NASA adds urban air mobility to its strategic research plan

NASA’s Aeronautics Research Mission Directorate (ARMD) has updated its strategic implementation plan to include research into Urban Air Mobility, or UAM.

According to the agency:

“Our definition for UAM is a safe and efficient system for air passenger and cargo transportation within an urban area, inclusive of small package delivery and other urban Unmanned Aerial Systems (UAS) services, which supports a mix of onboard/ground-piloted and increasingly autonomous operations. Several companies, both large and small, are starting to develop the infrastructure to make UAM a reality, and they are planning to do this much sooner than you think.

“Fortunately, we’re ready to meet the increasing emphasis on UAM thanks to our decades of successful work on improving air traffic management and, more recently, the past six years of work on how to safely integrate UAS, more commonly known as drones, into the national airspace on a routine basis. We’ve created effective partnerships with industry, academia and the Federal Aviation Administration (FAA) to identify and seek solutions to the challenges unique to accommodating remotely piloted aircraft.”

“NASA has the knowledge and the expertise to help make urban air mobility happen,” said Jaiwon Shin, NASA’s associate administrator for aeronautics. “We plan to conduct the research and development, and test the concepts and technologies that establish feasibility and help set the requirements. Those requirements then serve to make using autonomous vehicles, electric propulsion, and high density airspace operations in the urban environment safe, efficient and economically viable.

“Community acceptance of UAM operations is another challenge. While demonstrating safe and reliable operations is critically important, it is equally important that vehicle operations don’t create unacceptable community noise impacts, and that they fit into the urban land and skyscape.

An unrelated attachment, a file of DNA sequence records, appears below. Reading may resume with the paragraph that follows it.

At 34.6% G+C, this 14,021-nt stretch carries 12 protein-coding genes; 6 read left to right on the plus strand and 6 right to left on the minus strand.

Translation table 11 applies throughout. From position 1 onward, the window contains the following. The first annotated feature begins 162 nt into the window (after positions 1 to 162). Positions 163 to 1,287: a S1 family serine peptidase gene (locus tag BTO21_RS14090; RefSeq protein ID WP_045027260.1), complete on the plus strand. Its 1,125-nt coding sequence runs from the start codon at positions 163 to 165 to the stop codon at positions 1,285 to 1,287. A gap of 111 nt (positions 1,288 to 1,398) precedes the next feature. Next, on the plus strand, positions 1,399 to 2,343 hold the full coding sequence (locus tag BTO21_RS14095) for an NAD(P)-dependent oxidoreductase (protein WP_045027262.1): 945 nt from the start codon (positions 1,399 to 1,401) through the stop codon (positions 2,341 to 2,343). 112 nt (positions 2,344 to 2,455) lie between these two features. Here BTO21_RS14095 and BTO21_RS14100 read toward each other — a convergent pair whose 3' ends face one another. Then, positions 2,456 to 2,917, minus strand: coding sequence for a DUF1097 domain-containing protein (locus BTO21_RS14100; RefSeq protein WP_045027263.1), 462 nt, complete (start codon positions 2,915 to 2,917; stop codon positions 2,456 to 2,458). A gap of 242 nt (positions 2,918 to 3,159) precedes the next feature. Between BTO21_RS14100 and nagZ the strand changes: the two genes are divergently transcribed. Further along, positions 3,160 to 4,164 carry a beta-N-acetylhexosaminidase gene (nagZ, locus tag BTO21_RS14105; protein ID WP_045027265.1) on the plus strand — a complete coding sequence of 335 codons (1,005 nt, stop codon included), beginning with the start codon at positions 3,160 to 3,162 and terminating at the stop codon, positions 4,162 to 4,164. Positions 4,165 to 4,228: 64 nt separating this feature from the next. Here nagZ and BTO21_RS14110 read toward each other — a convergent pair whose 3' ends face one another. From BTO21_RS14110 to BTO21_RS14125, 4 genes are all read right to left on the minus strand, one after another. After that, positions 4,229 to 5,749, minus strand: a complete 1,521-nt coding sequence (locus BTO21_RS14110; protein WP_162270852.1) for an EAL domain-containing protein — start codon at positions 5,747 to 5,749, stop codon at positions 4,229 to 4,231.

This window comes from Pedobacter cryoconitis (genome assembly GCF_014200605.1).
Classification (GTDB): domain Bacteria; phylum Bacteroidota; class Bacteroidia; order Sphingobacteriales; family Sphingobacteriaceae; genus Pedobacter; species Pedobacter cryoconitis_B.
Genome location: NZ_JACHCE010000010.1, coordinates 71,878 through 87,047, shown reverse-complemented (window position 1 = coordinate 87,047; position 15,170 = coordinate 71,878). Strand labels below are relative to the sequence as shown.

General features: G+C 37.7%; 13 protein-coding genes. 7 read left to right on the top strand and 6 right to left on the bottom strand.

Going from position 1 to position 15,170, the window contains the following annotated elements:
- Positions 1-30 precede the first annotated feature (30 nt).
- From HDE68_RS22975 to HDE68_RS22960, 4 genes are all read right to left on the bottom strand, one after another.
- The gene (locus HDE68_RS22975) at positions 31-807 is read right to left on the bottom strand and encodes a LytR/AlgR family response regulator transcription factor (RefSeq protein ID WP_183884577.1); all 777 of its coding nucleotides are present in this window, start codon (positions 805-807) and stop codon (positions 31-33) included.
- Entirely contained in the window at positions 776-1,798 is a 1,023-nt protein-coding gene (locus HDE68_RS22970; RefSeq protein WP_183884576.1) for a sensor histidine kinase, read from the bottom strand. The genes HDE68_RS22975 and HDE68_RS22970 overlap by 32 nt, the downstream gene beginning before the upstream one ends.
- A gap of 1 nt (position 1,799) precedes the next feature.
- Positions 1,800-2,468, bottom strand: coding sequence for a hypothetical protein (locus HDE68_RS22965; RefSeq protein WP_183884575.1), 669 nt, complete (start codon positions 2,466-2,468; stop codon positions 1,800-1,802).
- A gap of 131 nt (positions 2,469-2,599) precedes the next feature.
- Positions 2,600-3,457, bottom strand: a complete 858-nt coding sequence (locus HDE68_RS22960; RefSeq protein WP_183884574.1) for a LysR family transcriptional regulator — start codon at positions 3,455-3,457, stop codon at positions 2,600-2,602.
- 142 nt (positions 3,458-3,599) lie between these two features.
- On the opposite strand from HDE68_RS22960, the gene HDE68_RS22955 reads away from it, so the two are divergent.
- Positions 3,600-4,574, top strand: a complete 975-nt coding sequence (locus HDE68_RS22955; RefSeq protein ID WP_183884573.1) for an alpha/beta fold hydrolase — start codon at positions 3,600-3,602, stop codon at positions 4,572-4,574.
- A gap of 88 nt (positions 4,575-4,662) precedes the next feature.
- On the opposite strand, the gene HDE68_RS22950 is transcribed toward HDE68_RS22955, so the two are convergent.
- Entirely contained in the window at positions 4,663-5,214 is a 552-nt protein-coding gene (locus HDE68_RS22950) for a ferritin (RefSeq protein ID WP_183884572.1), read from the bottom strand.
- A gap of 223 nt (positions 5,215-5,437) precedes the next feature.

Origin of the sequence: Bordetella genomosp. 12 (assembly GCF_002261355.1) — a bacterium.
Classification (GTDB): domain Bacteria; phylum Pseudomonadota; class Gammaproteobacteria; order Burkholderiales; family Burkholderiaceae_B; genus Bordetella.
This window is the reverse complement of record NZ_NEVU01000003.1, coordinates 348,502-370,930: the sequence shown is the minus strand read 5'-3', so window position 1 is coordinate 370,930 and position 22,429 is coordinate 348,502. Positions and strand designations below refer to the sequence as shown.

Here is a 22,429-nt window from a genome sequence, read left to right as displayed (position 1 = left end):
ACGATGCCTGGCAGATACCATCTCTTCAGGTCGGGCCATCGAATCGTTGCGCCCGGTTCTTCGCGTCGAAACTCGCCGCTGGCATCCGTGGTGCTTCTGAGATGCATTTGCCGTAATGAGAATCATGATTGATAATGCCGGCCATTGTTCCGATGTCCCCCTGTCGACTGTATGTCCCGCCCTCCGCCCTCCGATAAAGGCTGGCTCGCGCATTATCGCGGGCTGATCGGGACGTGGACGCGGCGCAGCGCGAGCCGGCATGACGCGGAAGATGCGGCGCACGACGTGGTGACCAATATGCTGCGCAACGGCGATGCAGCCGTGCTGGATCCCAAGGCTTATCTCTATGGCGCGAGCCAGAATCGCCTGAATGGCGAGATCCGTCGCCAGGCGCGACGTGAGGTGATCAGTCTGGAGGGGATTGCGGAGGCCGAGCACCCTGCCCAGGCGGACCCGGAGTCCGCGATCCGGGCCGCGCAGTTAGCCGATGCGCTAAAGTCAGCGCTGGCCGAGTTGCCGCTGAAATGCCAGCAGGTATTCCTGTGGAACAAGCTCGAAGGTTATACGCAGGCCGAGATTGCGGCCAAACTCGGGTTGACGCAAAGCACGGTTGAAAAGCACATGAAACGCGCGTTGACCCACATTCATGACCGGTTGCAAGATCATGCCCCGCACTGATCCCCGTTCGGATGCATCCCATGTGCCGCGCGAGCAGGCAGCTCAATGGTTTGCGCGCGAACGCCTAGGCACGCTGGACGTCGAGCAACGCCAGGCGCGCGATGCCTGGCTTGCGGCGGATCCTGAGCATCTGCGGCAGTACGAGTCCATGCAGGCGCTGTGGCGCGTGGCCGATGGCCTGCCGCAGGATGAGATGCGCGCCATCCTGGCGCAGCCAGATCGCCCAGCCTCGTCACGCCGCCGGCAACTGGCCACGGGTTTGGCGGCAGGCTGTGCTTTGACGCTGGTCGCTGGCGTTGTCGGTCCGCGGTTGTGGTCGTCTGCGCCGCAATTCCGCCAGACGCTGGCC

“NASA won’t have a direct hand in providing design input for these vehicles, but we can provide technical leadership in areas that require the UAM community to work together, such as the safety, operational integration, and community noise challenges. For example, we and our industry partners can conduct joint flight tests to generate data that drive analyses to support the creation of industry standards, FAA rules and procedures, and even city ordinances.

That’s the type of role NASA is likely to play as the UAM-related work is laid out and begins.
“We believe our job is to create opportunities for the UAM community to work together toward the common goal of safe, efficient and quiet operations,” said Rich Wahls, NASA’s strategic technical advisor in the Advanced Air Vehicles Program for ARMD. “We have a unique role to play in leading collaborative efforts that leverage the knowledge, technologies and visions of everyone coming to the table.”
ARMD recently awarded contracts to Booz Allen Hamilton of McLean, Virginia and Crown Consulting, Inc., of Arlington, Virginia to conduct thorough UAM market studies. These studies will spell out the policy, economic, social, environmental, and legal barriers to enabling UAM; and estimate how much potential demand there is for UAM now and in the future.

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